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As 2010 draws closer, there is ever more discussion about the issues, technology and products coming into the marketplace to meet the U.S. Environmental Protection Agency’s more stringent diesel emission standards. These new regulations will dramatically reduce discharges of both particulate matter (soot and ash) and nitrogen oxide (NOx).
Particulate matter is formed by the incomplete combustions of fuel in diesel engines. Nitrogen oxide is the generic term for a group of highly reactive gases, all of which contain nitrogen and oxygen in varying amounts. NOx is formed in small amounts when fuel is burned at high temperatures and pressures during an engine’s combustion process.
Meeting reduced pollutant standards has already required a change to ultra low sulfur diesel fuel and a reformulation of engine oils, designated CJ-4.
The 2010 diesels will have near zero emissions of both particulate matter and NOx. Engine manufacturers will achieve this through a variety of means, so we are faced with a number of new and confusing terms. They are fast becoming a part of the language of trucking. Here’s a quick guide to the terms you will want to know:
Selective Catalytic Reduction (SCR) is the process that most of the major engine manufacturers chose to tackle 2010 emissions requirements for nitrogen oxide (NOx). It employs a chemical reaction triggered by heat. A fine mist of urea (diesel exhaust fluid, or DEF) is injected into the exhaust stream. The reaction converts nitrogen oxide levels into harmless levels of nitrogen and water vapor and eliminates the diesel smell.
Exhaust Gas Recirculation (EGR) is the second technology being used to control NOx. In simple terms, exhaust gas recirculation, also referred to as cooled EGR, captures a small portion of exhaust gas and injects into the engine’s combustion cycle, along with fresh air and fuel. This lowers the temperature of the combustion, resulting in a lower level of nitrogen oxide emissions. Unlike SCR, EGR does not require an additive. International has made the decision to go with EGR for its 2010-compliant engines.
Term: Urea or DEF
Diesel exhaust fluid, also known as urea, is a man-made, organic compound that is harmless to the environment. Urea is already widely distributed for many other industrial and agricultural needs. Urea consumption varies with duty cycle and other factors, but is not expected to exceed 5 percent of fuel consumption. It also costs less than diesel.
SCR systems require a separate container for the urea, along with extra wiring, hoses and sensors to manage the injection flow of urea into the truck’s exhaust stream.
Installed in place of mufflers, diesel particulate filters (DPF) typically contain a porous ceramic to strain and catch the particulate matter from the exhaust stream and prevent these particles from reaching the atmosphere. Over time, these traps fill up and need to be periodically cleaned, otherwise the filter can plug up and adversely affect the engine’s performance and fuel economy.
DPF cleansing is done by passive or active regeneration. Passive regeneration uses the heat from the normal engine cycle while a vehicle is being driven to create a catalytic reaction that burns away the soot built up in the DPF. It uses no additional fuel in the process.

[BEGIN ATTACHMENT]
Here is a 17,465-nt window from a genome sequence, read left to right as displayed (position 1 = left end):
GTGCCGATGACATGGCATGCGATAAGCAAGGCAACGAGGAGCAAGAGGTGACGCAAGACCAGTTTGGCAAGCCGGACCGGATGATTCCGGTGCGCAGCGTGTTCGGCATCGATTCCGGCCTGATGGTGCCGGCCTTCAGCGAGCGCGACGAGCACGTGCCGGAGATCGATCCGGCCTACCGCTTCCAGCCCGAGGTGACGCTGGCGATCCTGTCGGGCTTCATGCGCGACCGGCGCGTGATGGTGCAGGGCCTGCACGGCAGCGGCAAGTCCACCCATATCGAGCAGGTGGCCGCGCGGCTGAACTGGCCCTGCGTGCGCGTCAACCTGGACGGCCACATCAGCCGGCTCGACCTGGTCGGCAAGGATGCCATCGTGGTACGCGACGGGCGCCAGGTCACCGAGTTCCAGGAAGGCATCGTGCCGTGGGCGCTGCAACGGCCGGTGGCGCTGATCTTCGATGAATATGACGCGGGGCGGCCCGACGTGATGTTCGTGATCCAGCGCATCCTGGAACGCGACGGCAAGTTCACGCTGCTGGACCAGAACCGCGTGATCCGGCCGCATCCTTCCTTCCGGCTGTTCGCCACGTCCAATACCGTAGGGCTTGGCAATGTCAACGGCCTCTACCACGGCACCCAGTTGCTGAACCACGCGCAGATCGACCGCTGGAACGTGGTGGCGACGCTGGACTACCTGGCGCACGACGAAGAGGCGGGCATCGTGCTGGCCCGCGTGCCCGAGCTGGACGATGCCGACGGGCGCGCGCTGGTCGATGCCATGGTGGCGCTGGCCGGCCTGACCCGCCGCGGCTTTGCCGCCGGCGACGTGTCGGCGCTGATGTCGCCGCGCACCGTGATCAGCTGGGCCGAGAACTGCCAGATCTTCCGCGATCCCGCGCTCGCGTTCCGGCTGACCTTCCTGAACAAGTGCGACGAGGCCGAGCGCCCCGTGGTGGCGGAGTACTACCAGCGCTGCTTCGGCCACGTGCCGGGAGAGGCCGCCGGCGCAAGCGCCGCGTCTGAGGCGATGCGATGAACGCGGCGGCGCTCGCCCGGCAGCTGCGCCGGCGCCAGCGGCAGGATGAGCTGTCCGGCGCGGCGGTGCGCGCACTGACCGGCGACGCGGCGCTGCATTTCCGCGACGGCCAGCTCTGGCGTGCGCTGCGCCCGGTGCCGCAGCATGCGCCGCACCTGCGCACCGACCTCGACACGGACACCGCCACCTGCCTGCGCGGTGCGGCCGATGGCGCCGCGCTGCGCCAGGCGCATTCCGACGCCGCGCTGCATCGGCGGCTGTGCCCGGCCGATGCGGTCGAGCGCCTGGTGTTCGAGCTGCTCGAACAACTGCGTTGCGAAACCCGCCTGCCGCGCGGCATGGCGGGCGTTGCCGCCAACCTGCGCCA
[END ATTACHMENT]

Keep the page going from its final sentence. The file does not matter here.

When the engine runs cool, exhaust heat is increased by active regeneration. The system achieves the same cleansing result by adding a small amount of diesel into the exhaust gas. This starts a process that raises the DPF temperature enough to get rid of the soot. Active regenerations typically won’t be necessary for highway applications where engines work hard enough to generate the heat necessary to continually burn off the trapped particulate matter. They may be required for city or suburban operations where engines don’t generate enough heat for regeneration.
Term: Onboard Diagnostic System (OBD)
EPA regulations mandate that the emission control systems of highway diesel truck engines be monitored similarly to passenger cars via onboard diagnostic systems. These regulations, applying to vehicles more than 14,000 pounds, begin in 2010 and will be phased in over a number of years.
Engine manufacturers are required to install OBD systems that monitor the function of specific major emission control systems and components. These systems must alert the vehicle operator, through indicator lamps, to any need for emission-related repair.
In addition, all emissions-related electronic sensors and actuators will have to be monitored for proper operation. When a malfunction occurs, diagnostic information must be stored in the engine’s computer to assist in diagnosis and repair of the problem, condition or malfunction. The regulations define a “failure” as any change from as-built conditions that can raise the engine emissions beyond the regulated level.
Term: Tier 3, Tier 4
On the federal level, the EPA has regulated on-highway diesel engine emissions standards through the Clean Air Act since 1970. Emission regulations are phased in over a number of years, gradually reducing the legal levels of emissions for various sizes of diesel engines. These phases are identified as Tiers.
There are no heavy-duty emission regulations beyond 2010. For light duty diesel vehicles, Tier 3 emission standards will take effect in 2011/2012, followed by Tier 4 in 2015. The EPA estimates that Tier 3 standards will reduce NOx emissions from diesel engines by about 1 million tons per year. Tier 4 standards are even more rigorous, reducing NOx emissions by 90 percent beyond Tier 3.